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New eWallet service helps stray pets find way back home

Xinhua | Updated: 2019-01-31 17:12
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Alipay, a major mobile payment platform, launches a new service to help stray pets find their way back home, Jan 22, 2019. [Photo/Official Weibo account of Alipay]

HANGZHOU - For the growing number of pet owners in China, it is devastating to lose one's cherished animal companion. A new service launched by Alipay, a major mobile payment platform, may help increase the chances of stray pets finding their way back home.

When an unaccompanied animal wearing a QR-format "Pet Code" is spotted in public, any good Samaritan can scan the code using Alipay's mobile app to find out who the owner is and how to contact them after going through an anti-harassment process, explained Cong Yundan, an engineer in charge of the charitable project.

"I hope that the Pet Code can become a ticket home for the pets who have gone astray," said the 35-year-old IT professional.

Cong first came up with the idea of a "Pet Code" last year when he was watching "Einstein and Einstein," a domestic blockbuster on a young girl's bittersweet journey in search of her stolen dog.

People's sorrow over lost or kidnapped pets touched Cong's heart as he researched on.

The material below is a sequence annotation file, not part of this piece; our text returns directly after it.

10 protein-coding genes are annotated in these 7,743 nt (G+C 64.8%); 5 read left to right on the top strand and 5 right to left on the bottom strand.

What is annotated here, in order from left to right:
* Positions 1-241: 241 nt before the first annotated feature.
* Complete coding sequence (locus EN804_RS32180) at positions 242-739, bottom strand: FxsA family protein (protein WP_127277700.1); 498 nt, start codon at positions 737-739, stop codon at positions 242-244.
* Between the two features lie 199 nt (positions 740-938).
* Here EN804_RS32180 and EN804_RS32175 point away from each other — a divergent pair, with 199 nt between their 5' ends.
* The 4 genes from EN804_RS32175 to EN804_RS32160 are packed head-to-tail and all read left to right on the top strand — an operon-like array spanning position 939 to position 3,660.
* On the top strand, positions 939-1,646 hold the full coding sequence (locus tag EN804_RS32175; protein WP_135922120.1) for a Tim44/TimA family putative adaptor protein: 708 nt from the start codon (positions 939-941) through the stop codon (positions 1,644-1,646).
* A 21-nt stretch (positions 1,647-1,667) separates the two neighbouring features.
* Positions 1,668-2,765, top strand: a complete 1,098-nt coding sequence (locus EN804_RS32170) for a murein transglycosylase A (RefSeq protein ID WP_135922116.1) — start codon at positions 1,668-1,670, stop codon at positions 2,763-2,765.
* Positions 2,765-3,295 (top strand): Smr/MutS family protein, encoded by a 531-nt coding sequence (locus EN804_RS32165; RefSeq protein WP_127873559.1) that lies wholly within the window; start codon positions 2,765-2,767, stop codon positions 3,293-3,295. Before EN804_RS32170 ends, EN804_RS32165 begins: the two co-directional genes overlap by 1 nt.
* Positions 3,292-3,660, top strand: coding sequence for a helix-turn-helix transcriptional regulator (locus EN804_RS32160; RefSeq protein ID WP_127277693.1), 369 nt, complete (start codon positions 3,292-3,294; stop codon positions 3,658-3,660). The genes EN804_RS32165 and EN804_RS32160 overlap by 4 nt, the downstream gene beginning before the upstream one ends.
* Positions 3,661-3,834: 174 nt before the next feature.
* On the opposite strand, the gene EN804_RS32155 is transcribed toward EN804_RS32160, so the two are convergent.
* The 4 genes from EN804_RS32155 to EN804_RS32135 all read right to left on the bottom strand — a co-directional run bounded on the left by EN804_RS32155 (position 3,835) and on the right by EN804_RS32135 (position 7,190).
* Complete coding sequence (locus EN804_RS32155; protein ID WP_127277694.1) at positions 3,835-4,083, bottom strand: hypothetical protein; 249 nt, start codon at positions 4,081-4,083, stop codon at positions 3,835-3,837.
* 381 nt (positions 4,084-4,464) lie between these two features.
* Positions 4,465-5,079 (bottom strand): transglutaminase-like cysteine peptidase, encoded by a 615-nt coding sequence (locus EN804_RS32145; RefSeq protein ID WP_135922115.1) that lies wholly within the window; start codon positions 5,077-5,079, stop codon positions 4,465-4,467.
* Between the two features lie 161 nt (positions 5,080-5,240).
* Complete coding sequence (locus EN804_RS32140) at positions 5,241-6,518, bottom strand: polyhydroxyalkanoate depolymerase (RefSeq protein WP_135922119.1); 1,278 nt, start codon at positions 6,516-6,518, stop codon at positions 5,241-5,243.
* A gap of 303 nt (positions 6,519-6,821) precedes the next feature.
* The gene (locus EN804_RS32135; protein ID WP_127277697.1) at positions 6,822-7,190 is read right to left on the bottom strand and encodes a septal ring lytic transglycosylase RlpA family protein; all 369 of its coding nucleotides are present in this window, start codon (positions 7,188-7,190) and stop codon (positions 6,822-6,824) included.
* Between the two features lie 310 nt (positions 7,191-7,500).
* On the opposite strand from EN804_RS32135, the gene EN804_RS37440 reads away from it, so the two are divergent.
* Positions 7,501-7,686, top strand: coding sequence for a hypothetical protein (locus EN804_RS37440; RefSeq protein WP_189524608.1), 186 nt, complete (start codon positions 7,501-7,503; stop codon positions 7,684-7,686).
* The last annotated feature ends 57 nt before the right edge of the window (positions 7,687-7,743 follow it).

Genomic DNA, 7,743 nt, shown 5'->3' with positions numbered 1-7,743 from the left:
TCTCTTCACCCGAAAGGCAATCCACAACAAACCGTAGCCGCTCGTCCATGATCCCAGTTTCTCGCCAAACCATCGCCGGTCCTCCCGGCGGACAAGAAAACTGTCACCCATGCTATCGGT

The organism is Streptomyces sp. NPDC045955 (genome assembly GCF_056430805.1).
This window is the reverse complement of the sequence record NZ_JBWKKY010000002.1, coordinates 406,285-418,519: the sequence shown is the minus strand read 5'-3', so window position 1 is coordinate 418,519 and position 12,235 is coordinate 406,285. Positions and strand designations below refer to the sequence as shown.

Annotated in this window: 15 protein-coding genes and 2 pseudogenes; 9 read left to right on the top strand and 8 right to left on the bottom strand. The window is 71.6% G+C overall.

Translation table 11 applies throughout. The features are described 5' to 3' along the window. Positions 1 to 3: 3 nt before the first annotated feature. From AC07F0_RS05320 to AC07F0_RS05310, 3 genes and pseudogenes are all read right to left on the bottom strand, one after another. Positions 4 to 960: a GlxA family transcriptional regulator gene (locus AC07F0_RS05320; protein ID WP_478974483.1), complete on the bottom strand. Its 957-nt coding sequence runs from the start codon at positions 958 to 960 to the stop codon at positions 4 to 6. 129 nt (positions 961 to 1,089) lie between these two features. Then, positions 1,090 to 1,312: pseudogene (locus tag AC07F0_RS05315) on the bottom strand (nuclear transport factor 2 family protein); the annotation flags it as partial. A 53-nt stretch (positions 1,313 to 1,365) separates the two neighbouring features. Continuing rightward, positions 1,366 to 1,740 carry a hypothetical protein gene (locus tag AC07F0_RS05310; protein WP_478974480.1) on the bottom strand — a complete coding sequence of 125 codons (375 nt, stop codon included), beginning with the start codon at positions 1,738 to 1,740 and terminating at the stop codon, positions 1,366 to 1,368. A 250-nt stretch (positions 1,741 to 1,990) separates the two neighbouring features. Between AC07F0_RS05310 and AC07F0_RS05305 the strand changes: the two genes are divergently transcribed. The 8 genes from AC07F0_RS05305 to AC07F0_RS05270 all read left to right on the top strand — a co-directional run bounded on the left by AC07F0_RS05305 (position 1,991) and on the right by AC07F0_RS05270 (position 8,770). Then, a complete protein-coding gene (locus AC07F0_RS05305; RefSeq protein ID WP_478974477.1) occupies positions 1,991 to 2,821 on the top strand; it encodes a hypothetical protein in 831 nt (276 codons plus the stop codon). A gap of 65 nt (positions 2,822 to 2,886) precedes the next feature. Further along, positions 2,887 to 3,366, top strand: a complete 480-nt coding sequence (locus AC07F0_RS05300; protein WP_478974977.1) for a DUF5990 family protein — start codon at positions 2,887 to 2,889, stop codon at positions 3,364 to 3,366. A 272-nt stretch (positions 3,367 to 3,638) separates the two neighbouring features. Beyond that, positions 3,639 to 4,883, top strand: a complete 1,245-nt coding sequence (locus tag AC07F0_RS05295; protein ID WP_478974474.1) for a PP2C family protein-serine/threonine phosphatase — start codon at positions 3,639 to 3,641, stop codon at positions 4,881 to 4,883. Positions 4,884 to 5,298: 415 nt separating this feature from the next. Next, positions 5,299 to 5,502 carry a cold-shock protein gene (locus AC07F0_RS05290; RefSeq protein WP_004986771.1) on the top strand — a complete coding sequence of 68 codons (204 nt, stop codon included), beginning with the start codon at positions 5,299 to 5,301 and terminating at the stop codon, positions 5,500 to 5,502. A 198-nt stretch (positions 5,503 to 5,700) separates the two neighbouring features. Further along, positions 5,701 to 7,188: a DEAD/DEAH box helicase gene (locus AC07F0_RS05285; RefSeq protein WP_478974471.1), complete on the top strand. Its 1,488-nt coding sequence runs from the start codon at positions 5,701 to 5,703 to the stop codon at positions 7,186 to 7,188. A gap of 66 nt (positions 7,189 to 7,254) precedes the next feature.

"I lost you. It felt like my carnal body was stripped bare of my soul. The search went on from dawn to dark and dark back to dawn, and I knew you wouldn't come back. But the dim light of hope refused to be put out..." reads one of the online posts about the pain of losing a beloved pet.

"I felt the urge to do something about it," said the engineer. He joined forces with other five to six colleagues to form a special tech squad to tackle the problem with their combined knowledge.

Online statistics show that only 20 percent of pet dogs and cats that went astray are so lucky to be found and returned to their owners.

From other sources, Cong was informed that when a pet is lost for over 24 hours, the chance of locating the pet with physical posters could be less than 1 percent, but the possibility of receiving spam calls is 30 times higher than receiving one with genuine information.

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